Improving the law begins with embracing the seven critical components of a great public school:
We encourage the public, elected officials and anybody who is interested in learning more about our positive agenda for public education and the Elementary and Secondary Education Act reauthorization to visit No Child Left Behind Act/ESEA for more details about our proposals.
EW: Federal education officials say NCLB is a necessary tool to help close the achievement gaps. If NEA thinks NCLB is not serving that purpose, what recommendations does it have for shrinking the achievement gaps?
Weaver: Although federal education officials claim that NCLB is necessary to close the achievement gaps, the reality is that the law is not doing what it's supposed to do.
According to the Harvard Civil Rights Project, "No Child Left Behind has not helped the nation and states significantly narrow the achievement gaps. The racial and socioeconomic achievement gaps in National Assessment of Educational Progress (NAEP) reading and math persist. If the current trend continues, the proficiency gap between advantaged white and disadvantaged minority students will hardly close by 2014."
As Congress looks to reauthorize the law, NEA supports the requirement that student achievement data be disaggregated by various subgroups of students based on race, poverty, disability status, and English-proficiency status. This data desegregation is critical to help classroom educators revise their instructional strategies to improve student learning.
Additional programs and resources are needed, including reducing class size -- especially in high poverty schools -- expanding professional development, and other programs that improve educator quality and providing high quality pre-K and after-school programs.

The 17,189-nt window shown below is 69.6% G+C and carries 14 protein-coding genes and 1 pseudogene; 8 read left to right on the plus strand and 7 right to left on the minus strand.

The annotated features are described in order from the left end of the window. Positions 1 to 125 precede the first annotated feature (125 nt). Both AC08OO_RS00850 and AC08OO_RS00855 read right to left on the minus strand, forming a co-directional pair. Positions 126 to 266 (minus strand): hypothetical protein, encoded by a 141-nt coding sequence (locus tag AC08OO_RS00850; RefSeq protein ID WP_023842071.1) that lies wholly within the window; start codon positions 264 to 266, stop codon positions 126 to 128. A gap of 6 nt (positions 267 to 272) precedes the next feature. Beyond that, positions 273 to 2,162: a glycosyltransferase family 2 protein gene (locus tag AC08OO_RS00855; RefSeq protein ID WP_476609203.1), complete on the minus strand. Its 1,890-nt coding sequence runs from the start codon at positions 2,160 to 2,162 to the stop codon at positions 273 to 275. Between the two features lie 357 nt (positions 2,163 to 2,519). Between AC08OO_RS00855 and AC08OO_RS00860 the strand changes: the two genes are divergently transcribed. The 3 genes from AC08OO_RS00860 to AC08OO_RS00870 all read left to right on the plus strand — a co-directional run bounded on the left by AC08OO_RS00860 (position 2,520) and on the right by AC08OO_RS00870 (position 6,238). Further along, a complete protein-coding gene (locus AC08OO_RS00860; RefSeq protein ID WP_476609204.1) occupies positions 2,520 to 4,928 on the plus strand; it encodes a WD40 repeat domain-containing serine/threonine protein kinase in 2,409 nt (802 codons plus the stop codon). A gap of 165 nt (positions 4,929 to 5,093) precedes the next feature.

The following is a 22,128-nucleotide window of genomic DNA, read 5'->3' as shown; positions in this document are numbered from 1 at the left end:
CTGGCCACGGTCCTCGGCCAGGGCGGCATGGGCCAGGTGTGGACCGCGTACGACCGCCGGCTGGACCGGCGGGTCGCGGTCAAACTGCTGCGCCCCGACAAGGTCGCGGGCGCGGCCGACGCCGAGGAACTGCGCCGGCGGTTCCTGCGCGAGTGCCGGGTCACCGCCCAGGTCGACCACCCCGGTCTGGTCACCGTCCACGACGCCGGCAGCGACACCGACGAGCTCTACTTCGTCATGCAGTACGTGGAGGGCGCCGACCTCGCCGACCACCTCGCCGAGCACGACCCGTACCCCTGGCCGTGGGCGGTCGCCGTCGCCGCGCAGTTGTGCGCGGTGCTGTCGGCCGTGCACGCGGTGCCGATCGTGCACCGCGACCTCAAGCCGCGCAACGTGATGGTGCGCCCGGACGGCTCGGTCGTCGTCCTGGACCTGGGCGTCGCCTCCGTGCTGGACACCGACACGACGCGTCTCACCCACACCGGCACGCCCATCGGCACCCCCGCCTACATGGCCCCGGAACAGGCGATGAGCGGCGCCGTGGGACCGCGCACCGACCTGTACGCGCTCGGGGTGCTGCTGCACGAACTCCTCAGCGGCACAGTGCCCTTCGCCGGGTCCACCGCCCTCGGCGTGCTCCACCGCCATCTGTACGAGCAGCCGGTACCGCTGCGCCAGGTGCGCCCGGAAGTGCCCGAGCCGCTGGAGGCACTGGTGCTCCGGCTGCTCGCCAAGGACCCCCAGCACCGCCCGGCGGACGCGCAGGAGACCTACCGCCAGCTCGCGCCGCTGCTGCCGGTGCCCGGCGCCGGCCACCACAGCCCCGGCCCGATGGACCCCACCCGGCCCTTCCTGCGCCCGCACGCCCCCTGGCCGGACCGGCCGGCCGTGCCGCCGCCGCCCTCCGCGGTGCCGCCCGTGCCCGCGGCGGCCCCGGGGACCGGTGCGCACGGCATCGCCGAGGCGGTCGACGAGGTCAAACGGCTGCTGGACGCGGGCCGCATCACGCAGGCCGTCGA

EW: What, if anything, does NEA think is missing from the current education reform movement?
Weaver: What is missing from the upcoming reauthorization of the Elementary and Secondary Education Act is a properly designed curriculum, coupled with a flexible, comprehensive and improved assessment and accountability system to strengthen America's high schools.
It is imperative that America's students leave high schools equipped with the high-level thinking, learning, and global understanding skills -- as well as the sophisticated information, communication, and technology literacy competencies -- to live and work in an increasingly interconnected 21st century global community.
High school reform should include making sure that we are measuring the relevant skills; allowing states the flexibility to design systems that produce results; using multiple measures to assess achievement; allowing the use of growth models; including commonsense flexibility for students with special needs; involving educators in planning; and effectively addressing dropout rates.
It's also important to recognize the lack of adequate funding for high schools under the Elementary and Secondary Education Act. Under Title I, 79 percent of funds go to elementary and pre-K programs. Indeed, only between 5 and 10 percent of all high schools receive any Title I funds. Most other ESEA programs are also targeted or limited to elementary schools. The few programs that are targeted to high schools -- such as smaller learning communities, school counselors, and dropout prevention -- are all severely underfunded and face additional funding cuts or elimination.
EW: What advice do you have for teachers who feel stifled by the NCLB mandates?
Weaver:To teachers and our members who feel stifled by the law, we say, you can make a difference -- if you get involved. The law is up for reauthorization in 2007, and it is imperative that our members let Congress know where the nation's working educators stand. We have a positive agenda and a plan. You can make a difference. Write a letter to your congressional representative or send a letter to the editor of your local newspaper about what you want your elected officials to do about No Child Left Behind. Visit No Child Left Behind Act/ESEA to share your story about how the No Child Left Behind Act has affected your classroom, students or the way you teach
This e-interview with Reg Weaver is part of the Education World Wire Side Chat series. Click here to see other articles in the series.
Article by Ellen R. Delisio
Copyright © 2006 Education World